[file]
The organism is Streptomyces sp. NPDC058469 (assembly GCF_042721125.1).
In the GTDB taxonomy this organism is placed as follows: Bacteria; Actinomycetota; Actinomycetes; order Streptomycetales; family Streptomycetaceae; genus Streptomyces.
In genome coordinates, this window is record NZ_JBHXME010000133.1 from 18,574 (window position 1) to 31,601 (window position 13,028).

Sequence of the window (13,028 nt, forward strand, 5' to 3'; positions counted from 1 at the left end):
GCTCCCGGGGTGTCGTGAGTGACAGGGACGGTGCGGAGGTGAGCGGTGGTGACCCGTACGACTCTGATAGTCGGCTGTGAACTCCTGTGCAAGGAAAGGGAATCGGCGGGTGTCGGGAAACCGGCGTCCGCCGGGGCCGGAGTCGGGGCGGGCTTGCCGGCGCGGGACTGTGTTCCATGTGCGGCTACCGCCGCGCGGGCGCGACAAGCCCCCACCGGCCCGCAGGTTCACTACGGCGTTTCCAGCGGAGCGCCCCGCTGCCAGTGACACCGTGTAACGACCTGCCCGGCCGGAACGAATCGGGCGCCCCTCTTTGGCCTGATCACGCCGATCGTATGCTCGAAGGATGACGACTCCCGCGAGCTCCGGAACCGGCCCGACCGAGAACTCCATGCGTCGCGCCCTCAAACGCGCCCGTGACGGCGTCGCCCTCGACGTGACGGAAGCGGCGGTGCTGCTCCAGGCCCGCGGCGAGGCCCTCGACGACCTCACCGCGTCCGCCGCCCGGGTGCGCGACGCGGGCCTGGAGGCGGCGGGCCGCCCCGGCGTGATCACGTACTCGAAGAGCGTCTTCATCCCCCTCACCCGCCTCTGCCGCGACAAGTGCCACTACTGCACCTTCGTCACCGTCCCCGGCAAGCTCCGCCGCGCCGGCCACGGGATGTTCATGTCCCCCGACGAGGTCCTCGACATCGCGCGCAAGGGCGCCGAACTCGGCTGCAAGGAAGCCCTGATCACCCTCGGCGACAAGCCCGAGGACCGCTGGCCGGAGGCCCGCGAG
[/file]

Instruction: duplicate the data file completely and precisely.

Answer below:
The organism is Streptomyces sp. NPDC058469 (assembly GCF_042721125.1).
In the GTDB taxonomy this organism is placed as follows: Bacteria; Actinomycetota; Actinomycetes; order Streptomycetales; family Streptomycetaceae; genus Streptomyces.
In genome coordinates, this window is record NZ_JBHXME010000133.1 from 18,574 (window position 1) to 31,601 (window position 13,028).

Sequence of the window (13,028 nt, forward strand, 5' to 3'; positions counted from 1 at the left end):
GCTCCCGGGGTGTCGTGAGTGACAGGGACGGTGCGGAGGTGAGCGGTGGTGACCCGTACGACTCTGATAGTCGGCTGTGAACTCCTGTGCAAGGAAAGGGAATCGGCGGGTGTCGGGAAACCGGCGTCCGCCGGGGCCGGAGTCGGGGCGGGCTTGCCGGCGCGGGACTGTGTTCCATGTGCGGCTACCGCCGCGCGGGCGCGACAAGCCCCCACCGGCCCGCAGGTTCACTACGGCGTTTCCAGCGGAGCGCCCCGCTGCCAGTGACACCGTGTAACGACCTGCCCGGCCGGAACGAATCGGGCGCCCCTCTTTGGCCTGATCACGCCGATCGTATGCTCGAAGGATGACGACTCCCGCGAGCTCCGGAACCGGCCCGACCGAGAACTCCATGCGTCGCGCCCTCAAACGCGCCCGTGACGGCGTCGCCCTCGACGTGACGGAAGCGGCGGTGCTGCTCCAGGCCCGCGGCGAGGCCCTCGACGACCTCACCGCGTCCGCCGCCCGGGTGCGCGACGCGGGCCTGGAGGCGGCGGGCCGCCCCGGCGTGATCACGTACTCGAAGAGCGTCTTCATCCCCCTCACCCGCCTCTGCCGCGACAAGTGCCACTACTGCACCTTCGTCACCGTCCCCGGCAAGCTCCGCCGCGCCGGCCACGGGATGTTCATGTCCCCCGACGAGGTCCTCGACATCGCGCGCAAGGGCGCCGAACTCGGCTGCAAGGAAGCCCTGATCACCCTCGGCGACAAGCCCGAGGACCGCTGGCCGGAGGCCCGCGAG